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Frances Coppola, a CoinDesk columnist, is a freelance writer and speaker on banking, finance and economics. Her book “” explains how modern money creation and quantitative easing work, and advocates “helicopter money” to help economies out of recession.
The 2008 financial crisis created an extraordinary financial melting pot. Into the soup went the legacy system, now shown to be unfit for this purpose: new ways of transacting in old currencies and new types of money. This witches’ brew has now been stewing for over a decade, but the type of potion it will eventually produce is still unknown. Will it be a financial system fit for the digital age? Or will it simply be a souped-up version of the old system, with all its flaws and toxicity?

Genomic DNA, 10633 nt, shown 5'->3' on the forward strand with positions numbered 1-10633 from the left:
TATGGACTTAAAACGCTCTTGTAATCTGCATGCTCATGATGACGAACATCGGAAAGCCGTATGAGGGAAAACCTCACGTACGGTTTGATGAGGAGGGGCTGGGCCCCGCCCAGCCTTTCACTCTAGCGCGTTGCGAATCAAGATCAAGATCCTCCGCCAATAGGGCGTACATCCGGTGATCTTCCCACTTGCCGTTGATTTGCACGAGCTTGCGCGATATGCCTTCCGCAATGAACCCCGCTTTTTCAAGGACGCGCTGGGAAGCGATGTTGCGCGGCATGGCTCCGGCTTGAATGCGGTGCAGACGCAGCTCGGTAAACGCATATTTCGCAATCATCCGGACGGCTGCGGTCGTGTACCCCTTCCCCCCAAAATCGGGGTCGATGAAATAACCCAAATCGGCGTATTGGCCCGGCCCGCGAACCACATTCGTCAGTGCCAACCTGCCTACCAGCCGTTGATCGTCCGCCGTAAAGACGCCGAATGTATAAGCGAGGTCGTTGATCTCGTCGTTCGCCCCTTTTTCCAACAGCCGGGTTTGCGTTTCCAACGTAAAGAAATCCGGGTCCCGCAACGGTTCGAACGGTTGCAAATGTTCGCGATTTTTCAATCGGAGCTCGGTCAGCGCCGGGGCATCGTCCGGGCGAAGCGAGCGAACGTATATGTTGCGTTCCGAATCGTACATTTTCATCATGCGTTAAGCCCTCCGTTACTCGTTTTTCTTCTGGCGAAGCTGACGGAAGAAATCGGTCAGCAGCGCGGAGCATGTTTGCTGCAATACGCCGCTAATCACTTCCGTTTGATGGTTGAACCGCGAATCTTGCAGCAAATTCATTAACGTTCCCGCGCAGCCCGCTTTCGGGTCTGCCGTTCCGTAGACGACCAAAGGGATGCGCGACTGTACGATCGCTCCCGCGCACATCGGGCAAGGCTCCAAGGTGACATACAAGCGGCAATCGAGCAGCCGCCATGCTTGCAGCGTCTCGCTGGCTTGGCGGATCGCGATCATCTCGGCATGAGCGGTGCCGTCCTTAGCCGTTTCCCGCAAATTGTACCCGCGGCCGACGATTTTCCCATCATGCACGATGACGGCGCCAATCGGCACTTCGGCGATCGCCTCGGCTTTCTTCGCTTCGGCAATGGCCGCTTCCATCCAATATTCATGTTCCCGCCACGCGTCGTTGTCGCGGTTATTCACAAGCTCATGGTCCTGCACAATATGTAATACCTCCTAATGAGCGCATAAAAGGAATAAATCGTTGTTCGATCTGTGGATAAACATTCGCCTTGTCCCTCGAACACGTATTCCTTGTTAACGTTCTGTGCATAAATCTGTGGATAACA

The immediate response to the 2008 crisis was to tie down the banks that had so nearly blown up the world. New rules were created to restrict their activities. New regulators were created to police their activities and prevent them doing anything that looked too risky. New capital and liquidity requirements were imposed on them so they were less likely to run out of money in a crisis and, if they did, less likely to need bailing out by taxpayers.